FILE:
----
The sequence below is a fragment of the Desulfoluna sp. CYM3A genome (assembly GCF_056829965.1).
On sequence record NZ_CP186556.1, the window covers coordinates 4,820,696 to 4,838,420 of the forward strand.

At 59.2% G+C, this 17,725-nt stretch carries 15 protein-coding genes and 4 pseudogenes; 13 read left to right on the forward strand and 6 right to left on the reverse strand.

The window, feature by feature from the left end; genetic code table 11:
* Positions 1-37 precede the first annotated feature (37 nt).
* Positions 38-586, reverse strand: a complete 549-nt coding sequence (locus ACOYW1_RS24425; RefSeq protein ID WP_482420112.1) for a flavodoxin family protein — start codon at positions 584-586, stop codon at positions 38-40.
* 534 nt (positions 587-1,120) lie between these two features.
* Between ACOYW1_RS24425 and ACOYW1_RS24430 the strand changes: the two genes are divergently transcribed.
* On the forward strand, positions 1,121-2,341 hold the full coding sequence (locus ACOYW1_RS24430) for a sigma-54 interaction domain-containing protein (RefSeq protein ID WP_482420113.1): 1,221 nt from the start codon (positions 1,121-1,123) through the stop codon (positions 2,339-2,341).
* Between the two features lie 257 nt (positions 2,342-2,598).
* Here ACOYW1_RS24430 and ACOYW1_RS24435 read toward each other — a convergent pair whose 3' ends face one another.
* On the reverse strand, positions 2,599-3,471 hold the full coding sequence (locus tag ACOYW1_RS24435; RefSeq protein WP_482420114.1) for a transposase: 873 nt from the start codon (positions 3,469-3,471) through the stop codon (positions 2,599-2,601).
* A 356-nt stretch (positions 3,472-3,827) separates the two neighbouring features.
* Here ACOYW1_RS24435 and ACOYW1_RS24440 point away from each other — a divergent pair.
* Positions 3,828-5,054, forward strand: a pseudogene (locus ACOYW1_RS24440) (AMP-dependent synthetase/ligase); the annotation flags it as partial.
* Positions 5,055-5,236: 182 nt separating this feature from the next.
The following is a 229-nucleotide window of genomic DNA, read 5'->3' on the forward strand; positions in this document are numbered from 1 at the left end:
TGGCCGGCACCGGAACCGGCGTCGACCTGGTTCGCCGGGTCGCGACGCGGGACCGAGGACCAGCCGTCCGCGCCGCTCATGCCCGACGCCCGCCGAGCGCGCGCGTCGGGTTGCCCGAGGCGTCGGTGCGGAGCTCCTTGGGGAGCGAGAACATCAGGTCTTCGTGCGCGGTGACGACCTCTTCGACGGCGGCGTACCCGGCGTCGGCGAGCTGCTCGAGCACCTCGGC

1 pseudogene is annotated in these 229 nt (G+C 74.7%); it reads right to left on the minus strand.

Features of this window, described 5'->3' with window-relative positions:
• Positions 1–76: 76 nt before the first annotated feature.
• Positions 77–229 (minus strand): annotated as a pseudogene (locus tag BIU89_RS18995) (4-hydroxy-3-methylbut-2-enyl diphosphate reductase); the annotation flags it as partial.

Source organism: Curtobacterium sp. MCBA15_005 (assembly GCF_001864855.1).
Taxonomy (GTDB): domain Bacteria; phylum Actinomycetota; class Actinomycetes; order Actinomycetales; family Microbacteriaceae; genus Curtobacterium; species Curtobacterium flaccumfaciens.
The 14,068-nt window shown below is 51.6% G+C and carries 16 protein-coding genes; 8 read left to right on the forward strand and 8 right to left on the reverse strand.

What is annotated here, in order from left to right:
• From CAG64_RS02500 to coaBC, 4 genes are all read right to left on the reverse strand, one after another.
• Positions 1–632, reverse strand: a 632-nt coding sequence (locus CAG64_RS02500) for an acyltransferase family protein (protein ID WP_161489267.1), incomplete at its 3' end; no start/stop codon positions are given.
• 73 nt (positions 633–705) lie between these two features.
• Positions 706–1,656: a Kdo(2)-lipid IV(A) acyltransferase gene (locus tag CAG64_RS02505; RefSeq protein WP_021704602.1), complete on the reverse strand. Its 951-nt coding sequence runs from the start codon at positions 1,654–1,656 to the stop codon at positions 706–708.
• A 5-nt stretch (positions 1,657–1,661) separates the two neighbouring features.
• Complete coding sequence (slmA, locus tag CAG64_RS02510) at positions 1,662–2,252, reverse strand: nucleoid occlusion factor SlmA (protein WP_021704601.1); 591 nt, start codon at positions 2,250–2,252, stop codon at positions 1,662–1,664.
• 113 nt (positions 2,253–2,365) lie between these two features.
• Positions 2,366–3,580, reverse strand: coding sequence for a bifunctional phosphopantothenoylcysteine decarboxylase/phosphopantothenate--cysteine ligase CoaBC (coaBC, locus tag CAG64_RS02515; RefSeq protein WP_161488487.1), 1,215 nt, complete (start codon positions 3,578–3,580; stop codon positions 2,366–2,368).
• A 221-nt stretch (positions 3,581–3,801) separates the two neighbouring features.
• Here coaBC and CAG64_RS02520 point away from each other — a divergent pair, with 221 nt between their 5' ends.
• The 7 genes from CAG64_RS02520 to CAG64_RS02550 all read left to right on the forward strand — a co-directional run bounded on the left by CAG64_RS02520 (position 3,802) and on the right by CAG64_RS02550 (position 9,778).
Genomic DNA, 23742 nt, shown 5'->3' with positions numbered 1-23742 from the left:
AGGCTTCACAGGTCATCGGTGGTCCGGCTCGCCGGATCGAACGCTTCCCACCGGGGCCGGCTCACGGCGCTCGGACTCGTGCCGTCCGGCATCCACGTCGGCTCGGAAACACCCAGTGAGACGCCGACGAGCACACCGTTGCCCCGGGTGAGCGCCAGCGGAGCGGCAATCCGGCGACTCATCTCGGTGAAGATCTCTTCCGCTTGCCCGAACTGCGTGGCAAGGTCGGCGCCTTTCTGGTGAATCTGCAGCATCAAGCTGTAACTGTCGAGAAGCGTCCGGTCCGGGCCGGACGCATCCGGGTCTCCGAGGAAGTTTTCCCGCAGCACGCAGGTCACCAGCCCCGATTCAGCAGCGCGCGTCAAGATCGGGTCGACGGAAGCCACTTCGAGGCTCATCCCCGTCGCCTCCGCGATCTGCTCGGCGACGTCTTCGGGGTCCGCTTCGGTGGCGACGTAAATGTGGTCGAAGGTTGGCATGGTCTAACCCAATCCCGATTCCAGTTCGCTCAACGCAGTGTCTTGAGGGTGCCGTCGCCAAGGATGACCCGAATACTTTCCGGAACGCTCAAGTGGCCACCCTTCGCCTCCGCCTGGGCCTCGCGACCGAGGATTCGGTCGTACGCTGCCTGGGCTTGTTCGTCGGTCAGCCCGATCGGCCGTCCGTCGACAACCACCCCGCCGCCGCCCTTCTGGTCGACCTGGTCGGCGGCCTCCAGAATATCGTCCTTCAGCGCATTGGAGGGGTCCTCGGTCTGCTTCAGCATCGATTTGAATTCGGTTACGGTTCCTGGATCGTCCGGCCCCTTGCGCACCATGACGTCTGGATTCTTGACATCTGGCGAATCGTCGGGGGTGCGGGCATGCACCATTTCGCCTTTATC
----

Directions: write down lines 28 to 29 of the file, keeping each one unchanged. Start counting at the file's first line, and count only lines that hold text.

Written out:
• Positions 1–632, reverse strand: a 632-nt coding sequence (locus CAG64_RS02500) for an acyltransferase family protein (protein ID WP_161489267.1), incomplete at its 3' end; no start/stop codon positions are given.
• 73 nt (positions 633–705) lie between these two features.